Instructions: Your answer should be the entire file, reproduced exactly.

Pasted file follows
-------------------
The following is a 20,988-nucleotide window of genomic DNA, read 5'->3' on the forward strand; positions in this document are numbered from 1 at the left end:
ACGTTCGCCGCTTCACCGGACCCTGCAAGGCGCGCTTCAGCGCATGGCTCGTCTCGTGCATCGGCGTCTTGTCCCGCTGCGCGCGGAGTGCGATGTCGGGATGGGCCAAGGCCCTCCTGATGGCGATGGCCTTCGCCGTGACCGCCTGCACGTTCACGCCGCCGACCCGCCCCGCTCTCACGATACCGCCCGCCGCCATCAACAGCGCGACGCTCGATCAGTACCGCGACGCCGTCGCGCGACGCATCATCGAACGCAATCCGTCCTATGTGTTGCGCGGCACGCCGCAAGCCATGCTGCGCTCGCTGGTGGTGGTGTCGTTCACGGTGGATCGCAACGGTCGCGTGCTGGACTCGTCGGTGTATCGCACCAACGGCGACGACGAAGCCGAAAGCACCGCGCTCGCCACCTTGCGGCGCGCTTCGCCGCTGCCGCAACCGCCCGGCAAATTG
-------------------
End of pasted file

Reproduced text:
The following is a 20,988-nucleotide window of genomic DNA, read 5'->3' on the forward strand; positions in this document are numbered from 1 at the left end:
ACGTTCGCCGCTTCACCGGACCCTGCAAGGCGCGCTTCAGCGCATGGCTCGTCTCGTGCATCGGCGTCTTGTCCCGCTGCGCGCGGAGTGCGATGTCGGGATGGGCCAAGGCCCTCCTGATGGCGATGGCCTTCGCCGTGACCGCCTGCACGTTCACGCCGCCGACCCGCCCCGCTCTCACGATACCGCCCGCCGCCATCAACAGCGCGACGCTCGATCAGTACCGCGACGCCGTCGCGCGACGCATCATCGAACGCAATCCGTCCTATGTGTTGCGCGGCACGCCGCAAGCCATGCTGCGCTCGCTGGTGGTGGTGTCGTTCACGGTGGATCGCAACGGTCGCGTGCTGGACTCGTCGGTGTATCGCACCAACGGCGACGACGAAGCCGAAAGCACCGCGCTCGCCACCTTGCGGCGCGCTTCGCCGCTGCCGCAACCGCCCGGCAAATTG